[And John said to them], “Bear fruits worthy of repentance.”…And the crowds asked him, “What then should we do?”  In reply he said to them, “Whoever has two coats must share with anyone who has none; and whoever has food must do likewise.” —Luke 3:8-11

Repentance involves the entire person, the head, the heart and the hands.  The word in Greek literally means to “think differently afterwards” and signifies a change of thinking that leads to a change of heart that ultimately leads to a change in behavior.  It was not enough, John said to the multitudes who came to be baptized, to step into the water.  Repentance needed to be accompanied by a change in life; there needed to be fruit that was born of repentance and baptism.

It is interesting that in Luke’s gospel when the people ask what this fruit looked like, all three of John’s responses were economic in nature.  Fruit worthy of repentance involved the one who had two coats sharing one with someone who had none (v. 11). Fruit worthy of repentance, for tax collectors, was not to overcharge people when collecting taxes (v. 13).  And for soldiers they were not to extort money by falsely accusing people, and they were to be content with their pay (v. 14). 

These were not a comprehensive list, but an interesting list, nonetheless. If you and I are seeking to live as those who are repentant sinners—as those who wish to live for God—then we’ll share with those in need, we’ll be fair in our business dealings and we’ll be content with our pay.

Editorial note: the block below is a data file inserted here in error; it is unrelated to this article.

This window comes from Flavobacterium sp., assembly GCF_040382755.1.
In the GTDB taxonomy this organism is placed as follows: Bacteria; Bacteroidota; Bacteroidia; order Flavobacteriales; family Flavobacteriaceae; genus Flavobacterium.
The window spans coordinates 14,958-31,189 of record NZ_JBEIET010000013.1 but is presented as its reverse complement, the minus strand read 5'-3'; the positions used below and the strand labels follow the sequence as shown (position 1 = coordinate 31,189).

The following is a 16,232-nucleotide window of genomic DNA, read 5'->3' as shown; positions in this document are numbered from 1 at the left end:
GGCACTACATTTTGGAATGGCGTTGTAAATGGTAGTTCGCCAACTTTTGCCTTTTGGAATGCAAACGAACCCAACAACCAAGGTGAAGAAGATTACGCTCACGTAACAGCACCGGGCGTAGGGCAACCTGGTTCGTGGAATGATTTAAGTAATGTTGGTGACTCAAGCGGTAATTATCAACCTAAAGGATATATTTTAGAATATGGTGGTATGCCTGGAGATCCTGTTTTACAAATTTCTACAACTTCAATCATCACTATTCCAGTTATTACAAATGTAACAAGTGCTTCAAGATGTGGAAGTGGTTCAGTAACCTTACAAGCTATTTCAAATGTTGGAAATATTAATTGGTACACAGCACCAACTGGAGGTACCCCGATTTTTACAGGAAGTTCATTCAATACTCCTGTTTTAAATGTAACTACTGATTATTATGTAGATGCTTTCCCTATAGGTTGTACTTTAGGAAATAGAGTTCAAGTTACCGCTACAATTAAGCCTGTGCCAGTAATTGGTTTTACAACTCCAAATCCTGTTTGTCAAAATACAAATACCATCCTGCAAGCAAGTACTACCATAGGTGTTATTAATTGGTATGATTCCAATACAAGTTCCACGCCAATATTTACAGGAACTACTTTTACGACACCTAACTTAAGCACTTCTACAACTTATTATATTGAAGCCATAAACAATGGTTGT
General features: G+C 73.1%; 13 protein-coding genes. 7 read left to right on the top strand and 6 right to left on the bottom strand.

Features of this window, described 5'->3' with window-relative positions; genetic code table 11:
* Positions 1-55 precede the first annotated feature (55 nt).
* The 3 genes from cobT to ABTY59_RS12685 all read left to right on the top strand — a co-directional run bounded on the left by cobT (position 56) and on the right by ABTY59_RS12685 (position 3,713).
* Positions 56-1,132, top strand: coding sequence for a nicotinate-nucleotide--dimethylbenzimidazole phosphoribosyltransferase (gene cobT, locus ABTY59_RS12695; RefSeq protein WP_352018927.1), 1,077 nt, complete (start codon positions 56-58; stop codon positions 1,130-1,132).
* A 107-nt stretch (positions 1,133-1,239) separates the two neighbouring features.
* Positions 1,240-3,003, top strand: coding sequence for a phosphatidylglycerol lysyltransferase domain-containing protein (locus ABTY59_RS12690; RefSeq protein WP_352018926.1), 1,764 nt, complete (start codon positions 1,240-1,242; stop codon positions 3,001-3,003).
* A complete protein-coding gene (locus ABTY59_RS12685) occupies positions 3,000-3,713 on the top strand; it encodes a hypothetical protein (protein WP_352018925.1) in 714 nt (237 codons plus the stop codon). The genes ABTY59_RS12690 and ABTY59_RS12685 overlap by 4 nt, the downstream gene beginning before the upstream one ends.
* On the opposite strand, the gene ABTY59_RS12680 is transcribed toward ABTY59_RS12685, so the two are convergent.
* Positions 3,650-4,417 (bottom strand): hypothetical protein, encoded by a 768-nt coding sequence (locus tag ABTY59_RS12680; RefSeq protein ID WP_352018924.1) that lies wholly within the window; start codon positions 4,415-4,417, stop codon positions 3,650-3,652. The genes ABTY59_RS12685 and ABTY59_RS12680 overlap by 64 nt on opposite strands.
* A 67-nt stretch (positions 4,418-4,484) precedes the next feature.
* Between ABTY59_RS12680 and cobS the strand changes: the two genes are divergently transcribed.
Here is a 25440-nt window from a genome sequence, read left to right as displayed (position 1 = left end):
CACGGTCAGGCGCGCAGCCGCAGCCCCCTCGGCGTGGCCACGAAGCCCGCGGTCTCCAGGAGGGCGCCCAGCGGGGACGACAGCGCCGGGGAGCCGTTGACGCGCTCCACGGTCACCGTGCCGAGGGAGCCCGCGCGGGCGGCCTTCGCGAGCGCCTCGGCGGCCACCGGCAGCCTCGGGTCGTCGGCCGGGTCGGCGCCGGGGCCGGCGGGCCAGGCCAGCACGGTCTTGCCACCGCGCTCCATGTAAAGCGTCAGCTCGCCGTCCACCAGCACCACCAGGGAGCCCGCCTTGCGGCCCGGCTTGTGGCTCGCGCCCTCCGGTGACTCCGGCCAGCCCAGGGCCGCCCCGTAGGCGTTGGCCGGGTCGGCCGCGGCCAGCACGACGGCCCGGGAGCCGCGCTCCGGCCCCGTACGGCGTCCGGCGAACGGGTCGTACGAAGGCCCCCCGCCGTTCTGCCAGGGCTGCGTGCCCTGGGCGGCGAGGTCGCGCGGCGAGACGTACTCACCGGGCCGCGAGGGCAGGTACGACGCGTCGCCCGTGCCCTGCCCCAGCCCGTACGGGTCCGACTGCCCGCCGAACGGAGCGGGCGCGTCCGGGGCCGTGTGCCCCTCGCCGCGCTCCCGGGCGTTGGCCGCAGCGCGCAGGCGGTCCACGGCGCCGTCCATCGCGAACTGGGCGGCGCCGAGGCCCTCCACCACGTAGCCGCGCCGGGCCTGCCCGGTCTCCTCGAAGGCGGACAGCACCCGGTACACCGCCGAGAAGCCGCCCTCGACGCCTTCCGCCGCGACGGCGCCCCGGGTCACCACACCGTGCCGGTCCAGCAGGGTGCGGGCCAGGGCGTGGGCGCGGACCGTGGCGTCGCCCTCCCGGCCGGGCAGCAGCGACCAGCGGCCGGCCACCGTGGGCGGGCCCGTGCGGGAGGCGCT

My experience is that people who live this way—who are generous and giving, who seek to be honest and fair, and who are not focused on the constant yearning for more—are happier in life and usually more successful.  Who do you admire more, people who are generous or people who are greedy?  Who would you rather do business with, someone who is only looking out for themselves or someone who has your best interests at heart?  Who would you rather have as a friend, someone who is never content and who slanders others, or someone who is content with what they have and speaks well of others?

Reed is one of those guys. He’s a banker and a member of the church I serve.  He’s one of a thousand people I know like him.  He carries his success with humility.  He is genuinely interested in his clients and puts their needs before his own.  And if he saw someone who needed a coat he’d give it without being asked.  He’s not perfect, but he reflects to me the economic fruit of repentance John called for. 

Are you producing the fruits of repentance?  Are you regularly giving to help those in need?  Are you fair and honest in all your business dealings?  Do you speak well of others?  And are you cultivating contentment with what you have? 

Lord, help me to produce fruit in keeping with repentance.  Help me to be generous, honest, and content with what I have.  In Jesus’ name.  Amen.


This post is an excerpt from my book, The Way: 40 Days of Reflection, which is a companion to the book, The Way, both to be released in December.

Check out the promotional video for The Way here:




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